Groups Target NY Lawmakers To Vote No on Iran Deal

NEW YORK -
A 20-foot banner hangs across Kingston Ave. in Crown Heights urging Rep. Yvette Clarke to vote against the Iran deal. (Courtesy of Yaacov Behrman)
A 20-foot banner hangs across Kingston Ave. in Crown Heights urging Rep. Yvette Clarke to vote against the Iran deal. (Courtesy of Yaacov Behrman)

With several prominent lawmakers from New York promising to vote against the Iran nuclear deal, a grassroots campaign is underway to convince the others how seriously the pro-Israel community views the bill’s outcome.

Aside for Sen. Charles Schumer, presumptively the next leader of the Senate Democratic caucus, the biggest prizes for pro-Israel groups would be Rep. Eliot Engel of Long Island, the ranking member of the House Foreign Affairs Committee, and Rep. Jerry Nadler, a longtime congressman. Both are Jewish.

Rep. Nita Lowey, a Democrat representing Rockland County, said Tuesday that she will vote against the bill, which President Barack Obama called on a conference call with Jewish groups last week the foreign policy centerpiece of his presidency.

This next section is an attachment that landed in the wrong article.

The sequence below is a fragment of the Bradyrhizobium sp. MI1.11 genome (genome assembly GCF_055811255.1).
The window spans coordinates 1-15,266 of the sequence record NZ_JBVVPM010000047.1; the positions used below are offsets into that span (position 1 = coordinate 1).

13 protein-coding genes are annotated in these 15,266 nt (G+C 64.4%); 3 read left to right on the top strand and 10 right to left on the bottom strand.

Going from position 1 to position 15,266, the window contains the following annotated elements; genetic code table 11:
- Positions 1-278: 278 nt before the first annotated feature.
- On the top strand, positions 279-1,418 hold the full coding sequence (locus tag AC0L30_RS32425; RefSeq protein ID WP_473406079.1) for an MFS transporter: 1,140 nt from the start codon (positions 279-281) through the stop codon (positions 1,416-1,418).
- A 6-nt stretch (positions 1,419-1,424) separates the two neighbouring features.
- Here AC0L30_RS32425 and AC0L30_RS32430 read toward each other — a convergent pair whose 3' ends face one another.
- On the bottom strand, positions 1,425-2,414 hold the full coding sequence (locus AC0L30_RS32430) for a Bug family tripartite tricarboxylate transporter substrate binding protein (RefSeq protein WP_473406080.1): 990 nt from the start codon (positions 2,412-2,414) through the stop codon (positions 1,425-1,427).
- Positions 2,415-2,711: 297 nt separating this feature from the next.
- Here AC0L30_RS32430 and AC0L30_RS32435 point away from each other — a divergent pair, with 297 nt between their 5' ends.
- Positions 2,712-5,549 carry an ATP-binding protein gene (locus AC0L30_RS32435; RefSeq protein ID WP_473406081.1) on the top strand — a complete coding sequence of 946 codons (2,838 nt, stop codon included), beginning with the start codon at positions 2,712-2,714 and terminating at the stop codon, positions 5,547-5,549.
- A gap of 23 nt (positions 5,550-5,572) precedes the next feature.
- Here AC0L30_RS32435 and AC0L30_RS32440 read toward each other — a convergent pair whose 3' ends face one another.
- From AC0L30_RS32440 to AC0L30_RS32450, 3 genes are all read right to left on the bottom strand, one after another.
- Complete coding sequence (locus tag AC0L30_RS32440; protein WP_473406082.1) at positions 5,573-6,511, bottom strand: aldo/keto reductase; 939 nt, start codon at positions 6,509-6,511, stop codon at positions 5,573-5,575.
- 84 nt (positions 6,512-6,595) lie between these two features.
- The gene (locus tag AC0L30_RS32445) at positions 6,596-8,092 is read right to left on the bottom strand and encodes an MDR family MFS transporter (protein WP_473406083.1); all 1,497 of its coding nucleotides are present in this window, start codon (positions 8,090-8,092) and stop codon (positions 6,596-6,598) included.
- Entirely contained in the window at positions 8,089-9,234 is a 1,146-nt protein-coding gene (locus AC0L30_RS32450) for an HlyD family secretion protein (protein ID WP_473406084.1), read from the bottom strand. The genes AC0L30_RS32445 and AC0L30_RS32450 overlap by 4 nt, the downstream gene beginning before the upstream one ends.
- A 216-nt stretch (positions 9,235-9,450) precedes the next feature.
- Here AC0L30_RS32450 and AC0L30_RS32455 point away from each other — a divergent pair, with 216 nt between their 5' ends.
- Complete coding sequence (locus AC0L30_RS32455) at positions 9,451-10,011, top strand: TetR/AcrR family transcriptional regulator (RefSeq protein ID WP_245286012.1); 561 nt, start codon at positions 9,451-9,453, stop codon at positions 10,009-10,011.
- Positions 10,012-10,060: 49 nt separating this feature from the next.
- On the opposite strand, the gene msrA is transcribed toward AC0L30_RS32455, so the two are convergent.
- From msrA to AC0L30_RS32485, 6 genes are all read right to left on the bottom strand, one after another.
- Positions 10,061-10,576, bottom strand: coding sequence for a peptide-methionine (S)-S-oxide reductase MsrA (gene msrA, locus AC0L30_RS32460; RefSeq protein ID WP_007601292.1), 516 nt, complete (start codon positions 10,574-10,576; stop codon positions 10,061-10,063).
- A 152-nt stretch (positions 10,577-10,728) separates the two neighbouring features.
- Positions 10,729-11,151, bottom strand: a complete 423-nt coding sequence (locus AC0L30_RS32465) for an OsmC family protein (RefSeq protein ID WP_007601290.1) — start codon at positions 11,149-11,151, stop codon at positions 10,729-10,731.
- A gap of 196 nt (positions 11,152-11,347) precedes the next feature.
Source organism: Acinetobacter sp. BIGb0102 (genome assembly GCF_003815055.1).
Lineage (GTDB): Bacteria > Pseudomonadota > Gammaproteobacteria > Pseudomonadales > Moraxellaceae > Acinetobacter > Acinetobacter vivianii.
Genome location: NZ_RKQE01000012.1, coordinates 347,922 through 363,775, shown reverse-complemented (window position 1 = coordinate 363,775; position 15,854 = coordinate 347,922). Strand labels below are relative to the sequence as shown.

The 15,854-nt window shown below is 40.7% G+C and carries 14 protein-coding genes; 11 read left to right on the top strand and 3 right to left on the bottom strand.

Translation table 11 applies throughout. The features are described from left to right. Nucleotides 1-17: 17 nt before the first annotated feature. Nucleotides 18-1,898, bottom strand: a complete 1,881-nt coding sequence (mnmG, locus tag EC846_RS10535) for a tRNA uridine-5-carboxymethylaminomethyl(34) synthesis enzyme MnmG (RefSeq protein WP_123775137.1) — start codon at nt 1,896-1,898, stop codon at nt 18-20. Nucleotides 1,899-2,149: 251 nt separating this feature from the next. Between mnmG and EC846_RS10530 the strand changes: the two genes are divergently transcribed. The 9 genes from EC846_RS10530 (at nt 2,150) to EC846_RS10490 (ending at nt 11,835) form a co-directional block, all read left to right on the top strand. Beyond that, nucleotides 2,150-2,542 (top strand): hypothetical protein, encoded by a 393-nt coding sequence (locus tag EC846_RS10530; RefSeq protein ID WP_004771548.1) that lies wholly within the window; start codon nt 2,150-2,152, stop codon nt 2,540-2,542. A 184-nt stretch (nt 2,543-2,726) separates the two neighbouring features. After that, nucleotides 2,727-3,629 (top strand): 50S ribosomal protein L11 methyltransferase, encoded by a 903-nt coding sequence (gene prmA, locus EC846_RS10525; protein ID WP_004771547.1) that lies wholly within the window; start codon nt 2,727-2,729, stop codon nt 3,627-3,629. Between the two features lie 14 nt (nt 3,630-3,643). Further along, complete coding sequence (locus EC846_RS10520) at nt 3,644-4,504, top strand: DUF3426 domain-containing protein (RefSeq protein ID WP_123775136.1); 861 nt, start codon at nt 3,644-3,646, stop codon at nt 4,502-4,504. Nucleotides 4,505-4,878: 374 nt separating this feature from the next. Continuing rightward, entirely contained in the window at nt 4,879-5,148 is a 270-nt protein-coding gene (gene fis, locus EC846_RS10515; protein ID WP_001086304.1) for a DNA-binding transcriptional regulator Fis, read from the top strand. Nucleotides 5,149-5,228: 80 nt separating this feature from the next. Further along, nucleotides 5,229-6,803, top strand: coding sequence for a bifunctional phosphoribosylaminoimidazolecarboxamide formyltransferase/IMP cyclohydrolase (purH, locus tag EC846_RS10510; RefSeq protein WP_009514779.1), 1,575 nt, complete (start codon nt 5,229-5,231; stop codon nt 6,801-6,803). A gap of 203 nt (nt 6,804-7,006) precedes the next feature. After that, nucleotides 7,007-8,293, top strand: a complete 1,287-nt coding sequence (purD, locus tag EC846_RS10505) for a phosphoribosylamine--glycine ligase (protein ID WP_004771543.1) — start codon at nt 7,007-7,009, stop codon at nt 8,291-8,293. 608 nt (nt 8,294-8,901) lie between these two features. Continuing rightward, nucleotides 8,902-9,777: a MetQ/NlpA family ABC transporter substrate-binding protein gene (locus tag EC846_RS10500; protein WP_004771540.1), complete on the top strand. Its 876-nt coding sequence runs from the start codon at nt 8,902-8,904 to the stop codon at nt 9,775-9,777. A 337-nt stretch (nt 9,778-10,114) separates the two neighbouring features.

In Crown Heights, 20-foot banners were hung across Kingston Ave., the neighborhood’s central boulevard, to urge Rep. Yvette Clarke to vote against the proposed deal. Clarke’s district is approximately 25 percent Jewish. It includes the heavily Orthodox Jewish neighborhoods of Crown Heights, Flatbush and Kensington.

The banners, which read “Deal gives billions to terrorists,” include Clarke’s phone number and ask community members to call her office.

According to Yaacov Behrman, who helped coordinate the campaign, an estimated 500 people called the congresswoman’s office in the past 24 hours.

“Rep. Clarke certainly understands that this Iran deal is dangerous,” Behrman told Hamodia in an email. “She’s also well aware that a large part of her district opposes the deal. But the real question is whether Yvette can withstand the White House pressures.”

Clarke was formerly a steady vote against Israel until her district turned more Jewish about five years ago.